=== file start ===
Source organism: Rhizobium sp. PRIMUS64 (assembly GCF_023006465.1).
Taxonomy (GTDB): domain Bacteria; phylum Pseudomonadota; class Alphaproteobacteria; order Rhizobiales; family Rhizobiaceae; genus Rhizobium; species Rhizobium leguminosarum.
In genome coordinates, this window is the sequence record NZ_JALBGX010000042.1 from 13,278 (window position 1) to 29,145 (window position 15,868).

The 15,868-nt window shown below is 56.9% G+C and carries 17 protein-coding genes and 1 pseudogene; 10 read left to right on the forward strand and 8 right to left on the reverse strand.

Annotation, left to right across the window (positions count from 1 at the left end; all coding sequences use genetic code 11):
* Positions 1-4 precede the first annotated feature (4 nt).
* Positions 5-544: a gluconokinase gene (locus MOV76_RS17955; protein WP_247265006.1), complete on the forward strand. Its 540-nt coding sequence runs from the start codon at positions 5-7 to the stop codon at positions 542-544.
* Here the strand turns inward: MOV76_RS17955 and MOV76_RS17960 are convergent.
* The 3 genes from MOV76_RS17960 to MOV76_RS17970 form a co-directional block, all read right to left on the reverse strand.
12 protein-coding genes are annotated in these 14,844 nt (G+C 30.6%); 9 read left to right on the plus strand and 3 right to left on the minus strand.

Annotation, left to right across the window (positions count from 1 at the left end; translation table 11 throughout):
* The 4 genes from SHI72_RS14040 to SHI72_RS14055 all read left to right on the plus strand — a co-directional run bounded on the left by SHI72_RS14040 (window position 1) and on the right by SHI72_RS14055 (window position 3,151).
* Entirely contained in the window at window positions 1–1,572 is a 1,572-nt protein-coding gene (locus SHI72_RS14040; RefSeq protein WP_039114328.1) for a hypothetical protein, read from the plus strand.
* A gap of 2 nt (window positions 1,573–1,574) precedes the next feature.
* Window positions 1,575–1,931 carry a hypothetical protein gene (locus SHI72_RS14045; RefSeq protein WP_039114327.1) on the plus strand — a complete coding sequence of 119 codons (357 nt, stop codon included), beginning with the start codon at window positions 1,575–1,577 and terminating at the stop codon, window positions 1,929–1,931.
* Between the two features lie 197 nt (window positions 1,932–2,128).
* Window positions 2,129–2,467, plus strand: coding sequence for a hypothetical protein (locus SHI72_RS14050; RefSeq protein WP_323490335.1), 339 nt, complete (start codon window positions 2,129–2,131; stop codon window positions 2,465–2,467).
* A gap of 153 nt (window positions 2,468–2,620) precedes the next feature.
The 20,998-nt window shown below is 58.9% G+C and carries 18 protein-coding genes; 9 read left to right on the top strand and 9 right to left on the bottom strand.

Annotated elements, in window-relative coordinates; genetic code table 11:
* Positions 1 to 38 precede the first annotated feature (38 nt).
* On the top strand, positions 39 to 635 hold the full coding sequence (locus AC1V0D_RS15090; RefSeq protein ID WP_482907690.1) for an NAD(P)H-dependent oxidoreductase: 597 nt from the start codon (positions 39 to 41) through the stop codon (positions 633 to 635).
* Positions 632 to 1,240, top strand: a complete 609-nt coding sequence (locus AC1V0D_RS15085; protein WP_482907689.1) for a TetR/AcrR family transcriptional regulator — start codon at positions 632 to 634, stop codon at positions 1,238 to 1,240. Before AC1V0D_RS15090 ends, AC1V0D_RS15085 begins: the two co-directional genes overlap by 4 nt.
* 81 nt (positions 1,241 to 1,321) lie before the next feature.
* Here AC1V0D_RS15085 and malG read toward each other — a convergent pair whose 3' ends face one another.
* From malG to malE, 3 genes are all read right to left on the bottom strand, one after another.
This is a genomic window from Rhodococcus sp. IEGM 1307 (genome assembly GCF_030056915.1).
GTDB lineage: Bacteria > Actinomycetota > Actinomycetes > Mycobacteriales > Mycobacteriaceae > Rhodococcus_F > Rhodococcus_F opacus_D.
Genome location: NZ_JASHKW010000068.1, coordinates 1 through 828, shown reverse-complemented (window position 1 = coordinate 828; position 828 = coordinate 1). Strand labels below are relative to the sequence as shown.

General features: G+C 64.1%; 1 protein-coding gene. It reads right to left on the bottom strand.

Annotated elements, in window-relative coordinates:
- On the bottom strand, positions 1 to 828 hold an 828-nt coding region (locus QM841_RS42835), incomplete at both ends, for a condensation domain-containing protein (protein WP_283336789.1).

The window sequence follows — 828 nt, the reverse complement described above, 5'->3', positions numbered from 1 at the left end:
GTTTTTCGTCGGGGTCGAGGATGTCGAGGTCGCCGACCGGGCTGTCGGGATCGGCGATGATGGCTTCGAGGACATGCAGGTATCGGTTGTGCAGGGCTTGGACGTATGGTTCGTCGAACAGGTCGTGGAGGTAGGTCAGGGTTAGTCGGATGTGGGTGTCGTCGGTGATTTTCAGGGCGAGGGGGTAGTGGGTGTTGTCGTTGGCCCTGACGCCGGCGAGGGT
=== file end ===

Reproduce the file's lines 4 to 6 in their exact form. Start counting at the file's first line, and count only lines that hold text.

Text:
The 15,868-nt window shown below is 56.9% G+C and carries 17 protein-coding genes and 1 pseudogene; 10 read left to right on the forward strand and 8 right to left on the reverse strand.

Annotation, left to right across the window (positions count from 1 at the left end; all coding sequences use genetic code 11):
* Positions 1-4 precede the first annotated feature (4 nt).